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Chinese innovate as inflation balloons

December 2, 2010

Asian currencies, oil, gold and stock markets all rose on positive manufacturing numbers from Asia and America yesterday. Signaling a bouncing back of the economy of sorts, the splurge in holiday shopping, and lower unemployment numbers, raised China’s PMI to 55.2 in November from 54.7 in October, according to the China Federation of Logistics and Purchasing. The HSBC China Manufacturing PMI rose to 55.3 in November, the highest since March, from 54.8 in October. India’s PMI for November, rose to 58.4 from 57.2 a month earlier. The Asian growth spurt was further boosted by South Korea, where the HSBC PMI surged to 50.23 from October’s 20-month low of 46.75, ending six months of contraction. Taiwanese manufacturing also expanded for the first time in four months, with the HSBC PMI rising to 51.7 from 48.6.

However, due to raising output, and more money flooding the markets, Asian economists are worried about inflation. Food prices have risen exponentially across the region and as supplies get scarce, countries are tightening monetary policies. Thailand raised interest rates yesterday, while India and China too are expected to raise interest rates early next year in order to curb demand-led food inflation.

Taking rising prices of food into their own hands, the Chinese have for sometime been indulging in Tuan gou, or group buying. Traditionally applied usually to houses, televisions and other white goods, Chinese women are now adopting the same concept to food. Benefitting both the supplier are well as the buyer, group buying ensures the supplier he gets a good price and sells all his vegetables / fruits, at the same time, it makes sure buyers get a discounted rate for buying in bulk. There are online methods where people bid as a group as well as offline group bargaining sessions where there are both sellers and buyers in a big room and a facilitator helps the group buyers to bring the price down.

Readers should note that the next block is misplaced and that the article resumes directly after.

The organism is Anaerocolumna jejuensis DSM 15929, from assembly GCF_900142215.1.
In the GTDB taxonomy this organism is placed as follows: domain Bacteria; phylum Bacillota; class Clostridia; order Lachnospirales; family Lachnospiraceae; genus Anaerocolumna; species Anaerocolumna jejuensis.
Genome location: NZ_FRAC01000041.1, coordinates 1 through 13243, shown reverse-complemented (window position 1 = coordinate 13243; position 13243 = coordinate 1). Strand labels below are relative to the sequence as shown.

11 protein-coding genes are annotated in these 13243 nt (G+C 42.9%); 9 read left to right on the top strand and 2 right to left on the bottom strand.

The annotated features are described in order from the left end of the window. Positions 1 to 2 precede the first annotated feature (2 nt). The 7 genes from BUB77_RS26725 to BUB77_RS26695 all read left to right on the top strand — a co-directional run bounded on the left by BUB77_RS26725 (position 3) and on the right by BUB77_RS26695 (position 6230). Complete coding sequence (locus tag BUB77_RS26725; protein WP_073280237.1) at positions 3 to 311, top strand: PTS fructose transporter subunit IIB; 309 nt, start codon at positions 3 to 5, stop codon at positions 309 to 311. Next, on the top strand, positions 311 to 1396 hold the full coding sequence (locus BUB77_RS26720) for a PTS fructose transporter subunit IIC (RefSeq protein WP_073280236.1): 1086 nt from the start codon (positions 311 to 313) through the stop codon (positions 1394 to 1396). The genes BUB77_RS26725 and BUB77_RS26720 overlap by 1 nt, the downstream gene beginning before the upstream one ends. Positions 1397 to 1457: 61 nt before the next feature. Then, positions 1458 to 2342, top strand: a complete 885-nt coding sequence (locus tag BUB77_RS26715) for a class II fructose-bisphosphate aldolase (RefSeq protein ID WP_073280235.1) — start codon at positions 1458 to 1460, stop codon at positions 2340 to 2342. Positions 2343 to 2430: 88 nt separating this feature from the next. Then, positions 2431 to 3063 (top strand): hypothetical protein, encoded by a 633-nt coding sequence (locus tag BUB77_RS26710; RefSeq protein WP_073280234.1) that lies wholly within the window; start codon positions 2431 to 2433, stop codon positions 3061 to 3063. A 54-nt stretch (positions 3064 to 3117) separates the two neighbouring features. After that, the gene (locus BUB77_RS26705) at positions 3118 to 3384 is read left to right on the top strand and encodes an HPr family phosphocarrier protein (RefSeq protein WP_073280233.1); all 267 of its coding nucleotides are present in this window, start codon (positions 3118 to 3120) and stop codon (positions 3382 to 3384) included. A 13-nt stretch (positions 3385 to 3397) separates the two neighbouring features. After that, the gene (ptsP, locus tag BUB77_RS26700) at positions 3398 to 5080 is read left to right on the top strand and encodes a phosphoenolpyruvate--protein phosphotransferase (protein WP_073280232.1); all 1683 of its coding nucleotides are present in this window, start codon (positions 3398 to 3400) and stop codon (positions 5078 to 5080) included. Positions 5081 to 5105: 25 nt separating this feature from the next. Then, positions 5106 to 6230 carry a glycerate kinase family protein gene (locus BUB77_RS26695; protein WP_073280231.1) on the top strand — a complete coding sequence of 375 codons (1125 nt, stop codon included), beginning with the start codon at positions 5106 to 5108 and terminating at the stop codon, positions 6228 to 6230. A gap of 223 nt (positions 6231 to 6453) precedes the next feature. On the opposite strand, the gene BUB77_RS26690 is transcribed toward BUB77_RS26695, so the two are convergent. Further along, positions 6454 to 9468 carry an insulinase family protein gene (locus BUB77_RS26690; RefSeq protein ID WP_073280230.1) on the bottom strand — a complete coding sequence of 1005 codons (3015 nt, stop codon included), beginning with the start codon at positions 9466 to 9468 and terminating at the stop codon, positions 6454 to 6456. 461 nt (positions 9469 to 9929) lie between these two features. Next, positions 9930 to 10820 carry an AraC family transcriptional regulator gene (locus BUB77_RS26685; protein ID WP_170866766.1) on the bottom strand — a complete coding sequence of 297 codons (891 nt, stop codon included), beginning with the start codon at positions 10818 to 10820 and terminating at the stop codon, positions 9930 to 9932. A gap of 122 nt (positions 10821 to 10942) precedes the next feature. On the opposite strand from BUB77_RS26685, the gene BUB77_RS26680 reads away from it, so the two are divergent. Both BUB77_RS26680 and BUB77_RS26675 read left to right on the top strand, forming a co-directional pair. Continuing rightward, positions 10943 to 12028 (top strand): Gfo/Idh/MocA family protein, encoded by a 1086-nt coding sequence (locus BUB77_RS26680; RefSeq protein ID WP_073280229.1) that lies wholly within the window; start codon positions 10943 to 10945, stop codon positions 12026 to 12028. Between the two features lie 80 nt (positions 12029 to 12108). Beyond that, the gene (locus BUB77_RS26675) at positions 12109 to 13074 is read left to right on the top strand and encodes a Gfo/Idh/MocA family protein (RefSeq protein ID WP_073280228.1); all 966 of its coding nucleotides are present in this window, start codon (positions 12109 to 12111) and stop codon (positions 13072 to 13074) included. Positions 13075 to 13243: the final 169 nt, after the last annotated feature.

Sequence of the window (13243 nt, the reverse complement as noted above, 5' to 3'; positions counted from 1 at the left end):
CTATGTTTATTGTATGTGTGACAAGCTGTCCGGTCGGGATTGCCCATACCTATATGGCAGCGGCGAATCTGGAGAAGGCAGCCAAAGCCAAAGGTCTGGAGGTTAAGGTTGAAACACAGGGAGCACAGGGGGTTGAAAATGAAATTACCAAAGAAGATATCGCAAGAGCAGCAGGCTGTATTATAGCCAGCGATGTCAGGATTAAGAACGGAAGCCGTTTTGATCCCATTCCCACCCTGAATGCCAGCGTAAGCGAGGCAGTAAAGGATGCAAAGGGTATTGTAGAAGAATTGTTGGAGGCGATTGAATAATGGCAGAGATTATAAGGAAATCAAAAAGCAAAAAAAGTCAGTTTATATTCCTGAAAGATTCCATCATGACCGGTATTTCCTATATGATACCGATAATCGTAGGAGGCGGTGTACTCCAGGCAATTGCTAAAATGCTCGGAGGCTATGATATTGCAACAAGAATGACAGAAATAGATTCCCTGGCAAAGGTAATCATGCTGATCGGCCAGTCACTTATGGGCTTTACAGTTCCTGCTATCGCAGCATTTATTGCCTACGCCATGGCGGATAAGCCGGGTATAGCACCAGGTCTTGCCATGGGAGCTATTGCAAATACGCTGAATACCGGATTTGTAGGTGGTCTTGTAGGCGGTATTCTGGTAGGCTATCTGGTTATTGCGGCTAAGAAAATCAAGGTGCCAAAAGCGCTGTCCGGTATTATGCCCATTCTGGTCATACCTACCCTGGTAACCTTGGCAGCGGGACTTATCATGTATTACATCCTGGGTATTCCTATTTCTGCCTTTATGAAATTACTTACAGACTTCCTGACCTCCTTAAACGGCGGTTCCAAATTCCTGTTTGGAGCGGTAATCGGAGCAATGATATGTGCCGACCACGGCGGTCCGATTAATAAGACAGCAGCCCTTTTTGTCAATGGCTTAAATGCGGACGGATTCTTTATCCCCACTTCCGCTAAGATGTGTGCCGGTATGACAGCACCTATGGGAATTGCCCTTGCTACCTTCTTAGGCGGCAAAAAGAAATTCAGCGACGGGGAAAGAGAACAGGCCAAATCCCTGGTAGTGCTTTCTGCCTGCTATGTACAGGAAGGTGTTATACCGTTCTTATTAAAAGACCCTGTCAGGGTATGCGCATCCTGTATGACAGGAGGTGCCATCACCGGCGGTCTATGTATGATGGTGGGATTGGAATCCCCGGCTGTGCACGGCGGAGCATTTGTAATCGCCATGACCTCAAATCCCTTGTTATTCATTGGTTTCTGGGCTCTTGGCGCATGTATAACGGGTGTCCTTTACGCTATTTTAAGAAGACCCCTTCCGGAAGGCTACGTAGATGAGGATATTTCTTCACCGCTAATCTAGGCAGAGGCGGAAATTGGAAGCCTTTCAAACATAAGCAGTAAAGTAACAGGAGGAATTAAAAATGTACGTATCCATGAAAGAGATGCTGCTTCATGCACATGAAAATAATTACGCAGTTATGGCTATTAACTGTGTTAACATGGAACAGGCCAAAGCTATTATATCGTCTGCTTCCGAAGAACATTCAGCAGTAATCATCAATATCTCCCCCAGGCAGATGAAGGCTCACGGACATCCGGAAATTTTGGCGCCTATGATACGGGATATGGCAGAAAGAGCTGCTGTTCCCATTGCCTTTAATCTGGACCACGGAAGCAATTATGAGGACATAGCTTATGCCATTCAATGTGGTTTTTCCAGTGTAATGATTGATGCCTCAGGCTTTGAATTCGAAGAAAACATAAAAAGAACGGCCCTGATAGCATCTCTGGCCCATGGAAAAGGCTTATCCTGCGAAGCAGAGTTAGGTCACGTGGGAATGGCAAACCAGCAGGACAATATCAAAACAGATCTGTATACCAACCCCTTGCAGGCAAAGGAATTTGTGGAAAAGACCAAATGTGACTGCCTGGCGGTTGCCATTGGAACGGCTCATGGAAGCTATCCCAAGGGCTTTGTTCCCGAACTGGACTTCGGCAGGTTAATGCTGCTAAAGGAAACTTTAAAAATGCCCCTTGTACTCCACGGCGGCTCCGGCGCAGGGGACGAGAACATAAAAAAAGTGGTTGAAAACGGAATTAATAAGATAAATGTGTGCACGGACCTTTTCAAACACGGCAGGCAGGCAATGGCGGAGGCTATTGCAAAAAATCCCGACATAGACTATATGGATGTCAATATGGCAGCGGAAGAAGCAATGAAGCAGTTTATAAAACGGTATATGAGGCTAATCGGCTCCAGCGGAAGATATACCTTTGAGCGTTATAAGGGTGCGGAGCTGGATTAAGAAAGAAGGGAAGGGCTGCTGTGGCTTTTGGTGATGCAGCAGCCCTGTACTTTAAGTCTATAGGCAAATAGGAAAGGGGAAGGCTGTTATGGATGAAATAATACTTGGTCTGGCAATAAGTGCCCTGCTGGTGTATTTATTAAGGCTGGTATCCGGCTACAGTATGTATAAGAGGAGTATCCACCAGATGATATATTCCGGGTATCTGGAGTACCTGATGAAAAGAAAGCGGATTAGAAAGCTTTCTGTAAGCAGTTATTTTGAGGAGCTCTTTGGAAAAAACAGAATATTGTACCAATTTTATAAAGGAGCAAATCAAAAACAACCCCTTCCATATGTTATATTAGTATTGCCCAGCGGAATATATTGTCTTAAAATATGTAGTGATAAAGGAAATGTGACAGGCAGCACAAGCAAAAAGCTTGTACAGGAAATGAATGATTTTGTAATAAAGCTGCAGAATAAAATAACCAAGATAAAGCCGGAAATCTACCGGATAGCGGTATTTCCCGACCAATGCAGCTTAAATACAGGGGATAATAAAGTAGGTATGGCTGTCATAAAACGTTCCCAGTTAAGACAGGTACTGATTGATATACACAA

take for example Mrs Xu, from Jindi Gelin town, Yizhuang district, Beijing, who told the Beijing Morning Post that she uses a group-buying web page to organise her purchases, with different members putting their orders up online. The Chongqing Evening News also reported that sellers at Nanping Zhengyang market are ambushed by groups of grannies on their way to their stalls. “After some bargaining, one group bought all of one seller’s vegetables, some 44 kg in total, and paid 160 yuan.” They then split the haul between them. Meanwhile, in Shenzhen, shoppers are even nipping across to Hong Kong, where apples are now cheaper than they are on the mainland.

As prices rise, supplies get depleted fast and distribution systems remain 18th century, Indians and Chinese are expected to innovate or to use the Indian term ‘Juggad’ to access food and other daily commodities. A common occurrence in Asia where we are used to recycling, reusing and innovating with products to improve their efficiency or make it more useful to us, Inchin Closer expects a lot more innovation in daily activities.

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